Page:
Diagnostic value of high-resolution CT in the evaluation of chronic infiltrative lung disease in children

Stephanie Vrielynck, Tania Mamou-Mani, Sophie Emond, Pierre Scheinmann, Francis Brunelle, Jacques de Blic
AJR. American Journal of Roentgenology 2008, 191 (3): 914-20

OBJECTIVE: The purpose of this study was to evaluate the accuracy of CT in the diagnosis of chronic infiltrative lung disease in children.

MATERIALS AND METHODS: Fifty-nine patients selected over a 14-year period (29 girls, 30 boys; mean age, 6 +/- 4.9 years; range, 2 months-18 years) had nine disorders. CT scans were evaluated independently by two experienced chest radiologists, who were unaware of pathologic or clinical data. The radiologists recorded specific CT findings of infiltrative lung disease and were asked to give the most likely diagnosis and up to two differential diagnoses. Descriptive statistic analysis was followed by logistic regression analysis for each elementary lesion on the grid of abnormalities.

RESULTS: A correct first-choice diagnosis was made in 38% of CT observations. The correct diagnosis was among the three main choices in 59% of CT observations. Pulmonary alveolar proteinosis (n = 18) was most frequently correctly diagnosed; it was the first-choice diagnosis 47% of the time and among the three main choices 72% of the time. The correct first-choice diagnosis of idiopathic pulmonary fibrosis (n = 16) was made 43% of the time; of hypersensitivity pneumonitis (n = 4), 37% of the time; of sarcoidosis (n = 7), 28% of the time; of idiopathic pulmonary hemosiderosis (n = 6), 16% of the time; and of connective tissue diseases (n = 5), 10% of the time. All single cases of pulmonary fibrosis with calcification, lymphangiectasia, and Langerhans' cell histiocytosis were correctly diagnosed.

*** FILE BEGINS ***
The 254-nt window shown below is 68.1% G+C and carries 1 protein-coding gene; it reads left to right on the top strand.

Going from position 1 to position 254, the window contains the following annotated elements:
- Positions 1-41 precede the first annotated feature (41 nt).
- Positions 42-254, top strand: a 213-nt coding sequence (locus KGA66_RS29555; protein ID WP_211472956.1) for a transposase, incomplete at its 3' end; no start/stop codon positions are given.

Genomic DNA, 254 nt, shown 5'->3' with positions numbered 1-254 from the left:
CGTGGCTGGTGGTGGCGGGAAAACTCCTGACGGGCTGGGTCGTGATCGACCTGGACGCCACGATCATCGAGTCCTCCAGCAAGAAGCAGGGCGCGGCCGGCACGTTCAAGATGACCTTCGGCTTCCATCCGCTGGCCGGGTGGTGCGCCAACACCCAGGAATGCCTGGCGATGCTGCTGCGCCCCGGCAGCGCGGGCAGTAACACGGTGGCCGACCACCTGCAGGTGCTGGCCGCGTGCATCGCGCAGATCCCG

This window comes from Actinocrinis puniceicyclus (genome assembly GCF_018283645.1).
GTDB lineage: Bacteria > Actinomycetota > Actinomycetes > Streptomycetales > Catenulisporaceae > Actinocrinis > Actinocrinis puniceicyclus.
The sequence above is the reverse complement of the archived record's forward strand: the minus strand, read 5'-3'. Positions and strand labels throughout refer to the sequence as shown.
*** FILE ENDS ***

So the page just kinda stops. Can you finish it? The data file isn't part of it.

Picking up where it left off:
CONCLUSION: Our results showed there are limitations to diagnosing chronic infiltrative lung disease in children on the basis of CT data alone. We suppose that these differences are explained by the technical difficulties of high-resolution CT in children, the insufficient number of cases of and data on high-resolution CT of children, and the heterogeneity of lesions of a given cause.

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